Marriage and Finances; Home School and Socialization
Sep 11, 1995
My fiancé and I want to get married but I am starting my first year of college at age 25. He is currently attending his last year of college. We both receive financial aid. He is afraid if we get married my financial aid for my sophomore year will not cover all of my tuition cost. I understand his point of view but I believe finances should not stop us being together as man and wife. Please give me your input.
I agree with you. Marriage is, after all, the place where the husband and wife should live together in true, unselfish love. True love is more important and more valuable than money -- or even knowledge, for that matter. At the same time, your boyfriend has a point about making a responsible plan so that you can finish your schooling. To me, this question should rest on understanding and balancing your desires. What's the most important thing to both of you?
If you both feel fine about waiting to get married until you finish school -- or until he does, and if your relationship of heart will flourish during that time, so that your unselfish love for each other becomes even stronger, then it might be fine to wait.
If, on the other hand, you truly feel that you cannot wait, and that not getting married would have an adverse effect on your relationship, then somehow you must convince your fiancé that love is more important than money and you'll be able to tough it out when the financial going gets rough. You could also tell him that you'll make extra money on the side, to support the added expense.
Ultimately, if you love each other, and get married now, you'll see your way through the difficulties. As I tell my wife, when our circumstances are difficult, "Love is the strongest power in the universe."
I've been doing home schooling, but I've been worried about the issue of socialization. Many of my friends say that's the biggest problem with home schooling. What do you think about this issue?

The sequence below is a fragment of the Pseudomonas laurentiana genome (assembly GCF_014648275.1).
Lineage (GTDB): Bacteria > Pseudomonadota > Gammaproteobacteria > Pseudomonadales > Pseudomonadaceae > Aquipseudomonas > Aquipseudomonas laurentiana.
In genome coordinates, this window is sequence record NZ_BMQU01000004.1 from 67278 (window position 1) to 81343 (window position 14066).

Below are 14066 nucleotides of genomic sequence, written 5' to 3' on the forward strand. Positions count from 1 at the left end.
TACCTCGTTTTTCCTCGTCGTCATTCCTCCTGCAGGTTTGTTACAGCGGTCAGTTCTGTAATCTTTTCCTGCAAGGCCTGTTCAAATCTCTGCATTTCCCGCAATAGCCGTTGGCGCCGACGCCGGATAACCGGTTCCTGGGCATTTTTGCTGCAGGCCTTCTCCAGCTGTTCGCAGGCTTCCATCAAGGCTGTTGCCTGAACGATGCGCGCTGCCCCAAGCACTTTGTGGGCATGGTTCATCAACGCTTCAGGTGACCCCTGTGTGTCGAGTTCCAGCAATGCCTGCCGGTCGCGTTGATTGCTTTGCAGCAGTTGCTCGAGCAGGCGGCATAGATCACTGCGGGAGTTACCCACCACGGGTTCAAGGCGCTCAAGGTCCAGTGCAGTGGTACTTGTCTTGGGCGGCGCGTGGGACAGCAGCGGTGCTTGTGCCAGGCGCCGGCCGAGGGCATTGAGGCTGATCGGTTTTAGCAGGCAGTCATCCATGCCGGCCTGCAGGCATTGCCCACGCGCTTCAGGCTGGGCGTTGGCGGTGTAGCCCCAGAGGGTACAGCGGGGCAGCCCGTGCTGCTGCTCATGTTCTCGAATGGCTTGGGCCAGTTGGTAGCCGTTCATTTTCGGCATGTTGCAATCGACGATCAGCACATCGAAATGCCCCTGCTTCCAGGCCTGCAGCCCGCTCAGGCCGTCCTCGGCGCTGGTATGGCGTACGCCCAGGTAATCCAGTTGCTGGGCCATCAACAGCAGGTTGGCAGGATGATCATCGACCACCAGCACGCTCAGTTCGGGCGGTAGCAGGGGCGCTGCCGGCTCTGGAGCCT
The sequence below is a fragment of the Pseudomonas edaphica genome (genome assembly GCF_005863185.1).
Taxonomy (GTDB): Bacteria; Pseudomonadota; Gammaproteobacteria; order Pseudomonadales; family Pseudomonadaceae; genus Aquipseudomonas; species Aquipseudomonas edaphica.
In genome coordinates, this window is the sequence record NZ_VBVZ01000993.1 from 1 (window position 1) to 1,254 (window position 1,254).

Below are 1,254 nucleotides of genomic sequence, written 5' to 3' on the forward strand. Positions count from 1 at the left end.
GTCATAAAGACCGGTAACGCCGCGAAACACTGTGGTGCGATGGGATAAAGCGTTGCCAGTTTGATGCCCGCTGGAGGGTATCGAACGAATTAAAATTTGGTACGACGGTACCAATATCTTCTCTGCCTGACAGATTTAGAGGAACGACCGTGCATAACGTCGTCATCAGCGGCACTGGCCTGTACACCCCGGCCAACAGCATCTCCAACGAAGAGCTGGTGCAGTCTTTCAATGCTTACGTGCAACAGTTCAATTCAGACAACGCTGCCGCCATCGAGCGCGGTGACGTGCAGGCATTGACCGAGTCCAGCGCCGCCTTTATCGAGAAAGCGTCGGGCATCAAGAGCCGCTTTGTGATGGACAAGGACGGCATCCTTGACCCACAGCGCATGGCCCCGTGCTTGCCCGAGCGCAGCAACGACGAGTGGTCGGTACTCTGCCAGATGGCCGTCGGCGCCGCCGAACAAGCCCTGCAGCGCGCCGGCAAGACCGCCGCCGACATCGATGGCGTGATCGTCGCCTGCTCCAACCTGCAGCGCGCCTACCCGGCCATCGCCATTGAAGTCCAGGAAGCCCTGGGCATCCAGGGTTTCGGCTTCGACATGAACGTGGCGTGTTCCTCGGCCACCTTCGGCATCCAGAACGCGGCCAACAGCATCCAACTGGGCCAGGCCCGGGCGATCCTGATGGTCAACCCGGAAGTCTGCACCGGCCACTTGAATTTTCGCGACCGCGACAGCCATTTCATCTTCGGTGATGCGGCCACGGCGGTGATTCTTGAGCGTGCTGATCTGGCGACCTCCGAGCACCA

I home school my children, and have heard that comment many times. I like to look at issues from the point of view of purpose. What's the purpose of socialization? Usually, I hear that it's so our children can learn to get along with others, conduct themselves properly in society, and have lots of friends during their childhood.
I believe that the family, made up of the Father, Mother, and brothers and sisters, is the primary training ground for children to learn about relationships of heart. To me, a key issue is whether or not God should be the central core of the family. I believe that He should be, and is, in the role of the central parent.
Because of that, I feel very strongly that my children should learn how to relate "vertically" with God and their parents, even before they relate to other children. Of course it happens simultaneously, but the emphasis should be on the vertical relationship of "filial piety" (the love that the child gives to the parent -- stemming from the love that the parent gives to the child.)
Based upon that firm foundation and root of love, the children will learn how to love others in an unselfish way. Filial piety isn't talked about very much in Western culture, but it's a core ethic in Oriental culture. In Western culture, "peer pressure" has more influence than filial piety.
Isn't it rather tragic that a child can go to school, fall in with a group of friends who don't have a good relationship with their parents, and then be influenced to reject his or her parents? It has happened many, many times.
Some of my friends have said that if I raise my children correctly then they will be able to overcome those adverse influences. It might be true. It's also true that if I train them well at home to love others unselfishly, they'll function quite well in society. Besides, doing home schooling doesn't mean that they'll never see other people, or other friends. Essentially, though, rather than send them out to society with an undeveloped character, I would prefer to train them in the home environment until they are heartistically strong and able to love well.
Peter Falkenberg Brown is passionate about writing, publishing, public speaking and film. He hopes that someday he can live up to his favorite motto: “Expressing God’s kind and compassionate love in all directions, every second of every day, creates an infinitely expanding sphere of heart.”